Have you taken a good look at your houseplants lately? Have you noticed any yellowing leaves, brown leaf tips or leaf drop? If so, your plants are trying to tell you something.

Healthy leaf

Houseplants benefit from regularly dusting with a soft, lightly moistened cloth. Layers of dust, dirt or grime inhibit a plant’s ability to photosynthesize and can affect its growth.

Photo Credit: Jodi Torpey

African violet

African violets are a fairly common houseplant – probably because they thrive in winter with just a little extra attention.

Photo Credit: Jodi Torpey

Yellowing leaves

Dark green leaves (shown in center) are the sign of a healthy houseplant. When leaves turn yellow, your plant could be receiving too much or too little water.

Photo Credit: Jodi Torpey

Healthy houseplant

Good winter plant care means providing the right combination of indoor temperature, humidity, light, water, fertilizer and TLC.

Photo Credit: Jodi Torpey

Many houseplants, like palms, ferns and philodendrons, are tropical in nature. They don’t like cold weather any more than we do. Winter’s low light levels, fluctuating temperatures and dry air mean these beauties need special plant care during the cold season.

Since indoor plants do so much to help get us through winter’s dark days, don’t they deserve a little extra TLC? Here’s how to keep your winter houseplants healthy all season long by adjusting the temperature, humidity, lighting, water and fertilizer over winter.

Temperature and humidity

Houseplants prefer a consistently temperate indoor climate. In general, houseplants do best when daytime temps are 65-70 degrees F and nighttime temperatures are 60-65 degrees F. To help keep your plants in this range, don’t place them near entry doors or chilly windows. Some plants may even need to be moved to a warmer spot on especially cold nights – but not near hot air vents, fireplaces or radiators. (It’s not good for the plants, plus it can become an instant fire hazard.)

In wintertime, both plants and people benefit from a little extra humidity. Experts recommend an indoor humidity level between 30-40 percent during the cold season. While some homes are equipped with a whole-house humidifier, a portable room humidifier can also do a good job of raising levels sufficiently.


Light levels change during winter, and some plants may need to be moved to a sunnier window. Because plants grow toward the light source, be sure to turn your houseplants every so often to prevent them from becoming leggy or misshapen.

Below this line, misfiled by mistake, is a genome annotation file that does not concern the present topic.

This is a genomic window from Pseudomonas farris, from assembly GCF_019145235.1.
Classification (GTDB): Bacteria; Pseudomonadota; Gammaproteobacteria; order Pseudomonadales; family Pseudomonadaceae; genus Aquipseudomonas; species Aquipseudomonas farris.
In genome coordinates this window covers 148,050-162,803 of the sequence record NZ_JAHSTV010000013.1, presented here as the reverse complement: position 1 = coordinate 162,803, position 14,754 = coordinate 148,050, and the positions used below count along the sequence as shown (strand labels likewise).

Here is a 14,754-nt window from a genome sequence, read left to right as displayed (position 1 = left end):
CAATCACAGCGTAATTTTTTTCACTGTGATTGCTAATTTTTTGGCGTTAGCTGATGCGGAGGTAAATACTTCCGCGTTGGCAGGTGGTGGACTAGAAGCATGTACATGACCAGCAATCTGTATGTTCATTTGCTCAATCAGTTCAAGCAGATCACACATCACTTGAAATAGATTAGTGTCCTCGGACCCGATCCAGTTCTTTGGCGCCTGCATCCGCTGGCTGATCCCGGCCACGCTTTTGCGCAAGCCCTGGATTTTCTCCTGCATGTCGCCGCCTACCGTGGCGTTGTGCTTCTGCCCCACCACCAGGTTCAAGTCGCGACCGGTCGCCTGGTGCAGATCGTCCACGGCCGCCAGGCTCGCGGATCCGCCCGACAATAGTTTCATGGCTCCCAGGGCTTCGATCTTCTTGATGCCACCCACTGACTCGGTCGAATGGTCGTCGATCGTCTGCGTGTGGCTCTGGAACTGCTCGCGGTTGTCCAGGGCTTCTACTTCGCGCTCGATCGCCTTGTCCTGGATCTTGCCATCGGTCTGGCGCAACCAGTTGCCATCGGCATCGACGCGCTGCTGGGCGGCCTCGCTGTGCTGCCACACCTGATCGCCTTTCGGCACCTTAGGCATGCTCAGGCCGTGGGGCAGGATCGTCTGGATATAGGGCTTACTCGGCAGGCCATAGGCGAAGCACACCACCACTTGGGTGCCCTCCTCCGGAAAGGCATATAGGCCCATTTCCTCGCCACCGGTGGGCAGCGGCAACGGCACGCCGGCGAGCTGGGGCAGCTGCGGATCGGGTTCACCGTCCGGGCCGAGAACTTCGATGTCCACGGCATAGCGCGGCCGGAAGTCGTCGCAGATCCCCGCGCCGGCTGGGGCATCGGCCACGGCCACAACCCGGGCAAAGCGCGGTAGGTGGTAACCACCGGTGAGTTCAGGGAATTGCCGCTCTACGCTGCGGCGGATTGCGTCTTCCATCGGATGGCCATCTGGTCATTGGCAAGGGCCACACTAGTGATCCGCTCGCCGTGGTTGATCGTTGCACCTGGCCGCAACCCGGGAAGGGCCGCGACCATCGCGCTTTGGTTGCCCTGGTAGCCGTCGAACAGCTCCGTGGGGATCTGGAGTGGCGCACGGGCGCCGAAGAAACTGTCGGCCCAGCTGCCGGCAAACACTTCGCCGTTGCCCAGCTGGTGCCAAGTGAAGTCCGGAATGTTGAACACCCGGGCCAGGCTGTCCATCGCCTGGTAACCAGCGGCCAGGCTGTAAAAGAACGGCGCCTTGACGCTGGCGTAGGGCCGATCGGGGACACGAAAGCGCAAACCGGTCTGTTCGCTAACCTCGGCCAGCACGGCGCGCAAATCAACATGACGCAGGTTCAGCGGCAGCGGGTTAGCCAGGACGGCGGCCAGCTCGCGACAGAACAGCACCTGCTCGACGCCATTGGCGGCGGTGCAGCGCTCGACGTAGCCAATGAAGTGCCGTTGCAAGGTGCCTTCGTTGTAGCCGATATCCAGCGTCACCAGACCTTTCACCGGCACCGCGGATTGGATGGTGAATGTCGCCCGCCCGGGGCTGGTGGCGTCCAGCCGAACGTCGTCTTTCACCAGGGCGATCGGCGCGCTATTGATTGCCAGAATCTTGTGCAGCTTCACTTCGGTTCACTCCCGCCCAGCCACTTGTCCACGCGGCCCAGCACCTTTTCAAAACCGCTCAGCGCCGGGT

If you have blooming houseplants – like begonias, fuchsias or African violets – consider supplementing natural light with fluorescent or grow lights. Artificial lighting is usually placed 1 foot above plants. Most houseplants could use about 16 hours of such light each day.


Because plants aren’t actively growing in winter, they require less water. In fact, overwatering is the reason most houseplants meet an untimely demise. Instead of watering on a regular schedule, adapt your irrigation habits to match your plants’ needs. Some houseplants need consistently moist soil; others need soil that dries out between waterings. If you’re not sure when to water, allow at least the top inch of soil to dry before watering again. Discard any excess water that drains into the saucer.


Hold back on the fertilizer during winter. When plant growth resumes in spring, begin fertilizing using an all-purpose houseplant fertilizer or a plant-specific fertilizer.

A little extra TLC

Give your winter houseplants some extra care and show them how much you appreciate them by dusting their leaves regularly with a soft, moist cloth. Not only will they shine, but this extra care will allow you to catch any plant health problems early so you can nip them in the bud.

With just a little extra winter plant care, your houseplants will be able to get through this toughest time of the year. Chances are they’ll thank you for it with healthy beauty all season long – and beyond.